Environmental law

There is increasing awareness in South Africa towards environmental issues and planning, in both the private and public sectors.  One of the most important pieces of legislation of relevance is the South African Constitution.

The Constitution of the Republic of South Africa, Act 108 of 1996

Section 24 of the Constitution provides that everyone has the right to:

(a)  An environment that is not harmful to their health or well-being.

(b)  To have the environment protected, for the benefit of present and future generations, through reasonable legislative and other measures that (i) prevent pollution and ecological degradation (ii) promote conservation (iii) secure ecologically sustainable development and use of natural resources while promoting justifiable economic and social development.

National Environmental Management Act, 107 of 1998

  • To provide for co-operative environmental governance by establishing principles for decision-making on matters affecting the environment, institutions that will promote co-operative governance and procedures for co-ordinating environmental functions exercised by organs of state.
  • To provide for certain aspects of the administration and enforcement of other environmental management laws.  This Act gives effect to section 24 of the Constitution.

National Forests Act, 84 of  1998

The preamble of the Act states that Parliament recognises that –

  • everyone has the constitutional right to have the environment protected for the benefit of present and future generations;
  • natural forests and woodlands form an important part of that environment and need to be conserved and developed according to the principles of sustainable management;
  • plantation forests play an important role in the economy.

National Water Act, 36 of 1998

Which acknowledges the National Government’s overall responsibility for and authority over the nation’s water resources and their use, including the equitable allocation of water for beneficial use, the redistribution of water, and international water matters.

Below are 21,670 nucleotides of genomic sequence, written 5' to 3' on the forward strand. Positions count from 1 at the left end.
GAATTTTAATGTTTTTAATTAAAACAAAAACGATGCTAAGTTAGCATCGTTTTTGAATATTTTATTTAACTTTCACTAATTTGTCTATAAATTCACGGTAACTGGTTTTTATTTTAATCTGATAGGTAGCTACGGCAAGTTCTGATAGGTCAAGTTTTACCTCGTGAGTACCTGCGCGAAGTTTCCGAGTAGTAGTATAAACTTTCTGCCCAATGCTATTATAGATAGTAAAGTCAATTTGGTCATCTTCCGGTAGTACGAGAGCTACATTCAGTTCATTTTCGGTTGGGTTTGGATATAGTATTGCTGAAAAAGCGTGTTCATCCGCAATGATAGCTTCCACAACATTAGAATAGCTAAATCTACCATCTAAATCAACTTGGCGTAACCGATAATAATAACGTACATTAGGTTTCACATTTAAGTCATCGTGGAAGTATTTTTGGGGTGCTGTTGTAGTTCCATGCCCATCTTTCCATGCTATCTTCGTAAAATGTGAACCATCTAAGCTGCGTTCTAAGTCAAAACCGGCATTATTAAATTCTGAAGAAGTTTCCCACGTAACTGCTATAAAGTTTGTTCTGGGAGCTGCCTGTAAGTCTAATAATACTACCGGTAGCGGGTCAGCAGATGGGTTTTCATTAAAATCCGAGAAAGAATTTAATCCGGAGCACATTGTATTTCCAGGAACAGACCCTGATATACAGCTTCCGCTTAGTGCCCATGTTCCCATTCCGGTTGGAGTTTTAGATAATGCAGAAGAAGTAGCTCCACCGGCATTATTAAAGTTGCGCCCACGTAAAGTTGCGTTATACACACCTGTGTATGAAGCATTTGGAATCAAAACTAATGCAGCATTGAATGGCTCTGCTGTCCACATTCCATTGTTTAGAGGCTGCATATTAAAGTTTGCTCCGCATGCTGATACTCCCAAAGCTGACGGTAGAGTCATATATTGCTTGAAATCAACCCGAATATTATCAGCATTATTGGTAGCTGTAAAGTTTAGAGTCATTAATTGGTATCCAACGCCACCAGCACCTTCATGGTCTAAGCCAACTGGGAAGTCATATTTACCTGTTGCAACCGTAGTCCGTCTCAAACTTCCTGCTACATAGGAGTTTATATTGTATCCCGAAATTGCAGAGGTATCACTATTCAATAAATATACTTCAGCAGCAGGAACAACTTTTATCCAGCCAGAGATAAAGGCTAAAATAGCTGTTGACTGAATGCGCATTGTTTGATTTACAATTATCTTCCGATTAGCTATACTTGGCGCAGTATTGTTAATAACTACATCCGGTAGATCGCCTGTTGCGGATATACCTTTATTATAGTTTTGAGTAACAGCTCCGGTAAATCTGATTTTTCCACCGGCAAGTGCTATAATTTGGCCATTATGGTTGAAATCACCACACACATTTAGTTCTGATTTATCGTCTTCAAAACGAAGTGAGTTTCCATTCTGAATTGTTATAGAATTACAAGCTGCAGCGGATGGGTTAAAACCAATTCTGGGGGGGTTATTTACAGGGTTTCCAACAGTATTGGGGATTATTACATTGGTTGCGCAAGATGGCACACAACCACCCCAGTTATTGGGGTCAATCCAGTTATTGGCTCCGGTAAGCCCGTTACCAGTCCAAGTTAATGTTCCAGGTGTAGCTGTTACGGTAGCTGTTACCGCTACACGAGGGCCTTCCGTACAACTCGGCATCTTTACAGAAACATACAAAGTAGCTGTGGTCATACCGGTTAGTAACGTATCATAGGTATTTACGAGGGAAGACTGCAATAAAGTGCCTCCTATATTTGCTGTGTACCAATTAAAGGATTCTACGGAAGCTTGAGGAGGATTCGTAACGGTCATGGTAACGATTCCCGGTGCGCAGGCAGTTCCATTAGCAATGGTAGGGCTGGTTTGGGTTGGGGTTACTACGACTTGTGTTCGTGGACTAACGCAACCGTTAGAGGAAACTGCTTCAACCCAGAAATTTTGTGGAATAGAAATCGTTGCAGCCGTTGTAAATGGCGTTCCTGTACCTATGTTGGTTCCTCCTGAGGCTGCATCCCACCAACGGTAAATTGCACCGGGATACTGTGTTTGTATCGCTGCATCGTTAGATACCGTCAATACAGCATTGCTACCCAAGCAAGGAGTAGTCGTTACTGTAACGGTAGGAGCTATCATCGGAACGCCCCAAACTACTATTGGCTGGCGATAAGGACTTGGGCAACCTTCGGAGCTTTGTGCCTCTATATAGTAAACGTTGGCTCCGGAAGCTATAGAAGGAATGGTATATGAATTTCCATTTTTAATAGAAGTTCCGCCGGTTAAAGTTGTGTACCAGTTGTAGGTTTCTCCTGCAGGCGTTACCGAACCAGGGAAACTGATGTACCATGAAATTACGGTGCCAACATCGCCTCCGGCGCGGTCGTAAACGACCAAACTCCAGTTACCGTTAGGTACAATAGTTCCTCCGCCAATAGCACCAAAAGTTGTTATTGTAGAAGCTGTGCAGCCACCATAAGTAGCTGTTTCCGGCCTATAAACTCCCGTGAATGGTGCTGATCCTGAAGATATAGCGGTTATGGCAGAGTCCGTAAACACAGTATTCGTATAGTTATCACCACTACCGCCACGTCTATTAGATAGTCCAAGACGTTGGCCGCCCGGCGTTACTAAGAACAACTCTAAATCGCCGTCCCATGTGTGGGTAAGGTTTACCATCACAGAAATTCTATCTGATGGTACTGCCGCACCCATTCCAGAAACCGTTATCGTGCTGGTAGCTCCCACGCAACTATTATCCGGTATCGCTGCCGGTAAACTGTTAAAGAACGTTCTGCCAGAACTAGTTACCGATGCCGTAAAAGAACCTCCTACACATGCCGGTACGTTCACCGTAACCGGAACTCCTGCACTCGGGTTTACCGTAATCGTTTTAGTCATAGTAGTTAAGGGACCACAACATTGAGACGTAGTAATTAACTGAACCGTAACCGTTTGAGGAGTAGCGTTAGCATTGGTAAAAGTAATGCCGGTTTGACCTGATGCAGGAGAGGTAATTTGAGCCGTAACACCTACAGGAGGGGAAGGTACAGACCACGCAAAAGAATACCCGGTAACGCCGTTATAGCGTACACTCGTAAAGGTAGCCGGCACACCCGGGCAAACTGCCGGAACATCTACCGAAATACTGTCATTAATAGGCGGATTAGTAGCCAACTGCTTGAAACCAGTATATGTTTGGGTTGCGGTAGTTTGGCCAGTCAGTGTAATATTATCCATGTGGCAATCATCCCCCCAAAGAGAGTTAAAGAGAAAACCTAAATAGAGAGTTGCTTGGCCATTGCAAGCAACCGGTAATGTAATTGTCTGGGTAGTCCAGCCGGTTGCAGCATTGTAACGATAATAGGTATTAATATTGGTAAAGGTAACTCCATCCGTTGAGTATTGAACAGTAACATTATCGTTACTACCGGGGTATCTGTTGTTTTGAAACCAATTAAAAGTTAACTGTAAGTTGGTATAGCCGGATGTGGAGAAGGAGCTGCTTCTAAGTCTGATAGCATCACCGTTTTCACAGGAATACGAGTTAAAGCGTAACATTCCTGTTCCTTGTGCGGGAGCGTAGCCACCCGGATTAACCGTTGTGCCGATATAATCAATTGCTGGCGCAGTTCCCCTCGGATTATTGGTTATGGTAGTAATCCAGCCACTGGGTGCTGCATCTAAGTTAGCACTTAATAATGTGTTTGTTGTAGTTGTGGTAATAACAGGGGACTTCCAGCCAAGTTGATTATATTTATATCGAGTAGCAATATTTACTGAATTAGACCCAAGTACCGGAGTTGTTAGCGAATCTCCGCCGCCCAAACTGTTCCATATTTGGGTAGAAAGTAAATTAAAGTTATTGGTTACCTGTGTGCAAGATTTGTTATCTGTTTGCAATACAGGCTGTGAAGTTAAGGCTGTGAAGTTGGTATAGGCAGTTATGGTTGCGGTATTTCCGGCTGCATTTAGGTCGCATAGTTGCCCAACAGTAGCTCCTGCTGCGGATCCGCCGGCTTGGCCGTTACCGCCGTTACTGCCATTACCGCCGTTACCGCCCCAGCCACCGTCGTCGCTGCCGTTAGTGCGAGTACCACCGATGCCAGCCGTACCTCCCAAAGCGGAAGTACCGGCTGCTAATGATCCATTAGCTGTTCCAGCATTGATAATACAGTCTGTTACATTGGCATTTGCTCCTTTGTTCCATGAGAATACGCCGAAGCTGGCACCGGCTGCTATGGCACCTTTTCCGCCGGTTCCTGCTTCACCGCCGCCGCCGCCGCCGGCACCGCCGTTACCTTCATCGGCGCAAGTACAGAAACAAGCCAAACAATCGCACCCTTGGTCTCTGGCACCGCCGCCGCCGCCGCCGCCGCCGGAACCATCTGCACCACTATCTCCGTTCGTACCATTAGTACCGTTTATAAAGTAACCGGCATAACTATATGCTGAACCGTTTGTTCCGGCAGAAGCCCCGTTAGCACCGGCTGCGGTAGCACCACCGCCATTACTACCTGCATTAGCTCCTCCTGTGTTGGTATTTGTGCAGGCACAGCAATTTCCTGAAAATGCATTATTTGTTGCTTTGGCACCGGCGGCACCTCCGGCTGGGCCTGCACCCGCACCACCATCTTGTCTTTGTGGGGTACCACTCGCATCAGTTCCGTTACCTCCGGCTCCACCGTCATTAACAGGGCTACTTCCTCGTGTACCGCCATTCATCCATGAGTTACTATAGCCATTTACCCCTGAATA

Water Services Act, 108 of 1997

The Preamble states that the Act is aimed at:

  • recognising the rights of access to basic water supply and basic sanitation necessary to ensure sufficient water and an environment not harmful to health or well-being;
  • acknowledging that there is a duty on all spheres of Government to ensure that water supply services and sanitation services are provided in a manner which is efficient, equitable and sustainable;
  • acknowledging that all spheres of Government must strive to provide water supply services and sanitation services sufficient for subsistence and sustainable economic activity;
  • recognising that in striving to provide water supply services and sanitation services, all spheres of Government must observe and adhere to the principles of co-operative government;
  • confirming the National Government’s role as custodian of the nation’s water resources.

National Energy Act, 34 of 2008

  • To ensure that diverse energy resources are available, in sustainable quantities and at affordable prices, to the South African economy in support of economic growth and poverty alleviation, taking into account environmental management requirements and interactions amongst economic sectors.
  • It imposes a duty on any person who causes, has caused or may cause significant pollution or degradation to take reasonable measures to prevent, minimise and rectify significant pollution and environmental degradation.  There is no stipulated threshold limit of pollution that triggers the obligation to remediate and no legislated standards to which contamination must be remediated, but what is required is the taking of reasonable measures.  Non-compliance with the duty of care allows a competent authority to require that specified measures be taken (and if not taken, the competent authority may take those steps itself and recover the costs from various parties).
  • The responsibility for environmental degradation is placed on directors of companies in certain instances.

Air Quality Act, 39 of 2004

The ultimate outcome of the efficient and effective implementation of the Air Quality Act is ambient air that is not harmful to health and well being of all across the nation.

National Environmental Management: Biodiversity Act, 10 of 2004

Provides a regulatory framework to protect South Africa’s valuable species, ecosystems and its biological wealth.